My mother, God bless her soul, was a huge Cat Stevens fan. I think Teaser and the Firecat and Tea for the Tillerman are two of the greatest albums ever made. Yup. Albums. Records. Those black cylinder things that you put on a device called a "record player." The scratches and pops just made it sound warmer.

Anyway, I dialed up the classic "Wild World" and learned it. In the chorus it has little riff, right after "Oh baby baby it's a wild world .... duh duh duh duh duh duh duh dub .... " I heard it and I thought, I'm in trouble, I'll never be able to figure it out.

Wrong. It's a simple scale. It took all of 30 seconds to learn it. I'm stilll not very good at it - a little practice and timing and I might be able to pull it off.

I'll never be mistaken for a great guitar player. But I'm having fun and I'm learning every day I pick it up, and it just gets more and more interesting. A bunch of my students had fun with Wild World last week, too.

It is, indeed, a Wild World.

Friday, September 15, 2017

Yes, we do have lefties!

That looks... Wrong.
FOUR OR FIVE times a year we have somebody come into Second String Music and ask if we have any left-handed guitars. The answer is yes - we always have at least one left handed acoustic Ibanez and one left handed Ibanez Gio electric, both great guitars.

I wish we had more in stock, but they simply aren't in huge demand so we carry what we can and special order lefty's for our customers.

The other day a loyal customer ordered a gorgeous lefty Takamine acoustic, a GN-51, and it arrived today. We also hooked him up with a lefty Ibanez hollow body a few years ago, and he is over the moon with his guitars.

There is a raging debate about playing lefty versus righty. I'm fine either way, and I have a really good lefty student who bought an Ibanez acoustic from us. We've even restrung guitars upside down for left-handed players, though it's not generally recommended.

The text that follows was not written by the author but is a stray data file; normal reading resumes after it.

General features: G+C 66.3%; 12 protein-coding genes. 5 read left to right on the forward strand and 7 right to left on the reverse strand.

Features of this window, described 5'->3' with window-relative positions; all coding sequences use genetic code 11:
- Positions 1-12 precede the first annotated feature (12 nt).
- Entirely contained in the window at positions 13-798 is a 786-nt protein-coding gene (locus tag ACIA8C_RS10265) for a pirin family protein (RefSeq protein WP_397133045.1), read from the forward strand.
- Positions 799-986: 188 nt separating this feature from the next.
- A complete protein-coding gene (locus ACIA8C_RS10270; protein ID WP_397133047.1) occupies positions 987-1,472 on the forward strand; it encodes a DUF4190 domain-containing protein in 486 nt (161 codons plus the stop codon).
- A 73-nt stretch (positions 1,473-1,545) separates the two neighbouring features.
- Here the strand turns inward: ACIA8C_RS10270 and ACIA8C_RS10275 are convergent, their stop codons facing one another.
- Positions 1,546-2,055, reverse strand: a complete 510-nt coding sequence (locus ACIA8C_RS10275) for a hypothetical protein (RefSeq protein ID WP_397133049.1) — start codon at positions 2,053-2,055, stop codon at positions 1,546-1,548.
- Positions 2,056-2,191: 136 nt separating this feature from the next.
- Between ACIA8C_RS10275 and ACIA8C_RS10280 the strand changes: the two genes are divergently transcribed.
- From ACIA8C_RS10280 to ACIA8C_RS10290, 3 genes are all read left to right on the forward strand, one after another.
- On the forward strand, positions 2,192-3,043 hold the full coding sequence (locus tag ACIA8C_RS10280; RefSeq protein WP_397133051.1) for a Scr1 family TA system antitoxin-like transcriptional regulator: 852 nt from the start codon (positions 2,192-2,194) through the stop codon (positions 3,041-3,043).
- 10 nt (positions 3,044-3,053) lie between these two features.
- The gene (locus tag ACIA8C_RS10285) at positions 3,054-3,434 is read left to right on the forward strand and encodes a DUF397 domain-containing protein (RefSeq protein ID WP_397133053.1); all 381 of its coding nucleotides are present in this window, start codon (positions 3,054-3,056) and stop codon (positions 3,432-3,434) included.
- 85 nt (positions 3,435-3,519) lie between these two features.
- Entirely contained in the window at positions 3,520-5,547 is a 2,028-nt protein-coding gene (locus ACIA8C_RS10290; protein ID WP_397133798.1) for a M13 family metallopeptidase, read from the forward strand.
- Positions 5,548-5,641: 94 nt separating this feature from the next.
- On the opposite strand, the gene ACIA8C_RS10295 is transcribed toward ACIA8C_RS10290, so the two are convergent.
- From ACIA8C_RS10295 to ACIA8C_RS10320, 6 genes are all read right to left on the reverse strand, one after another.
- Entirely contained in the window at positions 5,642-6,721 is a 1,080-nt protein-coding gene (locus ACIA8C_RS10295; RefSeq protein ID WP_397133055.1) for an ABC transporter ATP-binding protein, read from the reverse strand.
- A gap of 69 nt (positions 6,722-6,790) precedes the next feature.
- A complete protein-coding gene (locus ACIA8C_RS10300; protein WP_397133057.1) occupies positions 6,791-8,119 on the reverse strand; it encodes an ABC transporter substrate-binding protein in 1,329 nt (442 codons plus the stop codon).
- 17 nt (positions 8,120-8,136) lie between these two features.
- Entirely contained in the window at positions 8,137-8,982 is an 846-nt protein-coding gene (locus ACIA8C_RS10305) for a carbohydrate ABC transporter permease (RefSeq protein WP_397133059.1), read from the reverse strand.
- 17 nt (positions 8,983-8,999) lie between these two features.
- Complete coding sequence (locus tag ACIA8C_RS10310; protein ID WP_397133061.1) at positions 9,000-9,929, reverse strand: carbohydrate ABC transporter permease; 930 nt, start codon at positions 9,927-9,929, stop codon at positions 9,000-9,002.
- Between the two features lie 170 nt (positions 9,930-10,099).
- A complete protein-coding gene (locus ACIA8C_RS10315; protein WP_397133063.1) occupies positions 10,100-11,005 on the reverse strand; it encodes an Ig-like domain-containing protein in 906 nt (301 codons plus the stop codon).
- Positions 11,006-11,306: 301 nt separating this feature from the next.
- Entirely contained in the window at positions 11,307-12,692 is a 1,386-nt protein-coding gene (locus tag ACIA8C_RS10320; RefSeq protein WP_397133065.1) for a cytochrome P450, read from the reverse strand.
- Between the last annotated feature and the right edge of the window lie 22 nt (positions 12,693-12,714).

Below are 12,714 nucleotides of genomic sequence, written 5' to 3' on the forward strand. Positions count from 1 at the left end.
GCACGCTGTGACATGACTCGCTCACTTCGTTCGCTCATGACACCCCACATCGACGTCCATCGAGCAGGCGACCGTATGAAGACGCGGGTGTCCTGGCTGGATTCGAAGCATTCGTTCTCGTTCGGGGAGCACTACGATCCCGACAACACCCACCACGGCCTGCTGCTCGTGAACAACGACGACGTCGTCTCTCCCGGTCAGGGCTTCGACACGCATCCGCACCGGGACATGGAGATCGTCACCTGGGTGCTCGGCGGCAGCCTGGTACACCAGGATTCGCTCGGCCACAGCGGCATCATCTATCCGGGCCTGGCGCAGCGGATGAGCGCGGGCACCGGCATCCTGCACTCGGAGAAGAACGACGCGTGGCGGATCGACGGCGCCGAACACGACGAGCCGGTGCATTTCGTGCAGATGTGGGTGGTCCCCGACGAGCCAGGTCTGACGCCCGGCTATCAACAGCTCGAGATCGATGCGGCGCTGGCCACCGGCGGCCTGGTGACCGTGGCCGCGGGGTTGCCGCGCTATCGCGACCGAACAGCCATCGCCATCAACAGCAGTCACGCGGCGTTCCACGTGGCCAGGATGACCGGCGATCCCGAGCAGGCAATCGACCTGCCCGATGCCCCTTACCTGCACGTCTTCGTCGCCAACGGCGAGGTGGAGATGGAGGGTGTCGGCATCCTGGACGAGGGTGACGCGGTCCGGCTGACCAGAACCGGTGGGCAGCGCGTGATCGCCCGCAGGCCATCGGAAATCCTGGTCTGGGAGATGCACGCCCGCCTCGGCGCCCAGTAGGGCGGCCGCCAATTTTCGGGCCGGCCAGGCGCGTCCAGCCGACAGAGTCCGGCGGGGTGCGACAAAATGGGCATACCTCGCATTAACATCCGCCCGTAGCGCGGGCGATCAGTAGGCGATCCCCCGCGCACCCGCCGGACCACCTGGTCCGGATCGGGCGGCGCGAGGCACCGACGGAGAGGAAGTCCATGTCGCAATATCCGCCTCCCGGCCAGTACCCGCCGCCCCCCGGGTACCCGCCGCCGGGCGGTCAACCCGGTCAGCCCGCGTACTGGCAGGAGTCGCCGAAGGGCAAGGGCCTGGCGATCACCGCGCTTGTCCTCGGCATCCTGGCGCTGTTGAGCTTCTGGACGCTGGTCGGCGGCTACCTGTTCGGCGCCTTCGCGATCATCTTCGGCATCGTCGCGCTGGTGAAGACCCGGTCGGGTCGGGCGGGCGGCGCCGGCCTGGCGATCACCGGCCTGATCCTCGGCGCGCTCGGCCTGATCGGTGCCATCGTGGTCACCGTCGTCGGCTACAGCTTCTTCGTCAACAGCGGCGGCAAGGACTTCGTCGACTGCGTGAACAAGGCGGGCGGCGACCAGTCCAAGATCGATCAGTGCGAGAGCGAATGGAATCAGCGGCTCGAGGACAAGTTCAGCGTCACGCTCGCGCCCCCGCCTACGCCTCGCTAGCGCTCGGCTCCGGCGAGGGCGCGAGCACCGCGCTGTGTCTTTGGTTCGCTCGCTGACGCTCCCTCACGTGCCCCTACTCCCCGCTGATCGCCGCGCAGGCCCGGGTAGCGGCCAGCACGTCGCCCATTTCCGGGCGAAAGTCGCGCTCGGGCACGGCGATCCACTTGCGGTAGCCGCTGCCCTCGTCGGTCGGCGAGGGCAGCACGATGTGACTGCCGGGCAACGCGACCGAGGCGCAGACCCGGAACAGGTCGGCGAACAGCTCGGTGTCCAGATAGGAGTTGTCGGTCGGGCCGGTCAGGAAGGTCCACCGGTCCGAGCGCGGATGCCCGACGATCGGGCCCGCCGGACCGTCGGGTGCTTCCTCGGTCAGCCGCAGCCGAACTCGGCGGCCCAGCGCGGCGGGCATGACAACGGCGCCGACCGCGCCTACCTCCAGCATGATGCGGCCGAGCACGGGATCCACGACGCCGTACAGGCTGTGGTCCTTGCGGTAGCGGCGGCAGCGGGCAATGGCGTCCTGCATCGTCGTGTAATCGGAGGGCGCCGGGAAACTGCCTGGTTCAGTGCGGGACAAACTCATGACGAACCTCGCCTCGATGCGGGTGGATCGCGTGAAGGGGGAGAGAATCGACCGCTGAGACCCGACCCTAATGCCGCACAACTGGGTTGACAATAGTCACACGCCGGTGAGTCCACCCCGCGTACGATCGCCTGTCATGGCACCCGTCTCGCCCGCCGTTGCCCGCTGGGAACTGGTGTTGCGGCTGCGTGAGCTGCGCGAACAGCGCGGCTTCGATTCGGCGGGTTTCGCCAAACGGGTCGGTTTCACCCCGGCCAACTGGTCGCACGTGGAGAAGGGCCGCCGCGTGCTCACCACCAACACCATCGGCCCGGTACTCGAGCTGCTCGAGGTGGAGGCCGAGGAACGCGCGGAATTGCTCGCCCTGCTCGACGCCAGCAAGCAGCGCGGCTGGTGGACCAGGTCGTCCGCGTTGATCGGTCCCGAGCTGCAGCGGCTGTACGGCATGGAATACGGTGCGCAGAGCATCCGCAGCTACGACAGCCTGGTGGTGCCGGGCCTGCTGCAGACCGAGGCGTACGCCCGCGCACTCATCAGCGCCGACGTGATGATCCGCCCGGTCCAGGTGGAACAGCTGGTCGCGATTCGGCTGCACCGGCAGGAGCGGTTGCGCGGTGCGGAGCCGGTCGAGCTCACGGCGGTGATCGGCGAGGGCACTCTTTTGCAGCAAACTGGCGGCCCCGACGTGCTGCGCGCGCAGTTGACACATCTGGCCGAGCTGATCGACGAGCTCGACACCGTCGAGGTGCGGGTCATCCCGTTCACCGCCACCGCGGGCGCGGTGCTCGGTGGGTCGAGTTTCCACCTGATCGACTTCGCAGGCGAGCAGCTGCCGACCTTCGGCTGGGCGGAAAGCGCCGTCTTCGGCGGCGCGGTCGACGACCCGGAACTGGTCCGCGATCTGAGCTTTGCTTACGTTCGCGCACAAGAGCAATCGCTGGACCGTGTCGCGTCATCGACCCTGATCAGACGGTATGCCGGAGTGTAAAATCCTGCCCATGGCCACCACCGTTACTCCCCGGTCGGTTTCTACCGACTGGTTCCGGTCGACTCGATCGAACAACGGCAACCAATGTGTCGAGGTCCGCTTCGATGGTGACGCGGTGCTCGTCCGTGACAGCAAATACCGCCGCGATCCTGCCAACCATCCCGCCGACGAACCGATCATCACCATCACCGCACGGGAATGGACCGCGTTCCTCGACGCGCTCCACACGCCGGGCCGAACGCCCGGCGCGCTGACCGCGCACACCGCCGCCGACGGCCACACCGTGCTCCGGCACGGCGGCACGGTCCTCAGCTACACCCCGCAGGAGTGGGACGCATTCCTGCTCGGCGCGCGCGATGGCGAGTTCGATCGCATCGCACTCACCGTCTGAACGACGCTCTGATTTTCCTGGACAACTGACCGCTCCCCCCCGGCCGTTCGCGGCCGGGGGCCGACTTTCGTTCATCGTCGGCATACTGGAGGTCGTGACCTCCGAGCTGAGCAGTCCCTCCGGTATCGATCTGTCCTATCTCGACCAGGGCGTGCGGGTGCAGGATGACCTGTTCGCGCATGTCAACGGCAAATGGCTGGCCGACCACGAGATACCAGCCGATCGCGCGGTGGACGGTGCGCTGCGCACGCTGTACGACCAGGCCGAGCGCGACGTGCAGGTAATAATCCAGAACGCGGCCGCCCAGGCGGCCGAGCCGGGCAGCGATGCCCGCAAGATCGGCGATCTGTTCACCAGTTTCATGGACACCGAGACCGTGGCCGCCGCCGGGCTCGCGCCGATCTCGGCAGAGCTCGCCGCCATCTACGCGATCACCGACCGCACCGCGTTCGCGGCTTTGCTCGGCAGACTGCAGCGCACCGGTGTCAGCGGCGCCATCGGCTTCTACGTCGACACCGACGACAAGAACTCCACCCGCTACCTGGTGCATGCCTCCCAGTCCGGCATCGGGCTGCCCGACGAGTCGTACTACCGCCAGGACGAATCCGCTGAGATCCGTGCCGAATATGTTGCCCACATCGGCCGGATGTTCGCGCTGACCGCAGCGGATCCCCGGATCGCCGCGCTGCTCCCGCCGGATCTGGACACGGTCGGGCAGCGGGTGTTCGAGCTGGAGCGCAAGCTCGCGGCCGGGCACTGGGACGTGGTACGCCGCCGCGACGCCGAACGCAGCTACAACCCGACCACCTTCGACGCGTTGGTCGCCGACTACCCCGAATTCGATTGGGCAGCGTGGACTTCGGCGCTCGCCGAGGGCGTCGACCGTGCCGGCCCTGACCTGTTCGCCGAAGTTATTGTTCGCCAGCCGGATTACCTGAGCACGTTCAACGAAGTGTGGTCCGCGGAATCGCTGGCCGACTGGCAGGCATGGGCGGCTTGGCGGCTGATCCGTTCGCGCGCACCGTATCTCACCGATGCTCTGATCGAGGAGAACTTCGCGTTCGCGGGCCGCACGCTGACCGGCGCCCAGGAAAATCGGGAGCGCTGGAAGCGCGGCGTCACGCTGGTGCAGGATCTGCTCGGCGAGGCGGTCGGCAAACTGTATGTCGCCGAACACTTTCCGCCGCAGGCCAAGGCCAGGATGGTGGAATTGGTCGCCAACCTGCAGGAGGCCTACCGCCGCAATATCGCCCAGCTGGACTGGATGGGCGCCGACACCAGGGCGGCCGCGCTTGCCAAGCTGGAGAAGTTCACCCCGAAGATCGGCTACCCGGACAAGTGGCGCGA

Most of our guitar brands offer left-handed guitars, and we're glad to order stuff - it only takes a few days, and you don't have to worry about warranty or shipping issues.

Left or right, it's still rock and roll to me!

Thursday, September 14, 2017

Blog writing in bars

I TRY TO write a blog every day, or at least Monday through Thursday. Sometimes blogs write themselves. Other times it's a struggle and the screen stays blank for a long time.

Routine is important - I try to do it first thing when we get to the store. It doesn't always happen, and there are days where it gets done a few sentences at a time.

This is an image of a blinking cursor...
Last Friday I was playing at Revelry, and Kellie Mast came in, got a glass of wine and started pecking away at her phone. This isn't unusual - people tend to peck at phones at all times, no matter where they are.When you play a solo acoustic gig in a bar, you are mostly background music and it's not about the audience going crazy, or even knowing you are there. It's more fun when they do, but I just like to play. I don't worry about all that other stuff.

Kellie was actually writing a blog, using her phone. For her, sitting in a bar watching somebody play and sipping wine is a way to motivate her and get a blog done. Whatever works.